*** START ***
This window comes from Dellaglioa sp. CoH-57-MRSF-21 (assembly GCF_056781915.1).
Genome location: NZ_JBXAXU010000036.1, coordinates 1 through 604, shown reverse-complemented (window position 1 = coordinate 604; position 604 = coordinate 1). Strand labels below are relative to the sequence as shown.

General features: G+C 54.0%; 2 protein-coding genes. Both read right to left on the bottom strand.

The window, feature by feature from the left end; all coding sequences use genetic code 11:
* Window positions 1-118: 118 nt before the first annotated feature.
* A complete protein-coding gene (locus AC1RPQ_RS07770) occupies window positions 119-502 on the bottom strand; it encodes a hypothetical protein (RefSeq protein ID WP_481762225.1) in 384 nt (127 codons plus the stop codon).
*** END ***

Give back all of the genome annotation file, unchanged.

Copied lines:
This window comes from Dellaglioa sp. CoH-57-MRSF-21 (assembly GCF_056781915.1).
Genome location: NZ_JBXAXU010000036.1, coordinates 1 through 604, shown reverse-complemented (window position 1 = coordinate 604; position 604 = coordinate 1). Strand labels below are relative to the sequence as shown.

General features: G+C 54.0%; 2 protein-coding genes. Both read right to left on the bottom strand.

The window, feature by feature from the left end; all coding sequences use genetic code 11:
* Window positions 1-118: 118 nt before the first annotated feature.
* A complete protein-coding gene (locus AC1RPQ_RS07770) occupies window positions 119-502 on the bottom strand; it encodes a hypothetical protein (RefSeq protein ID WP_481762225.1) in 384 nt (127 codons plus the stop codon).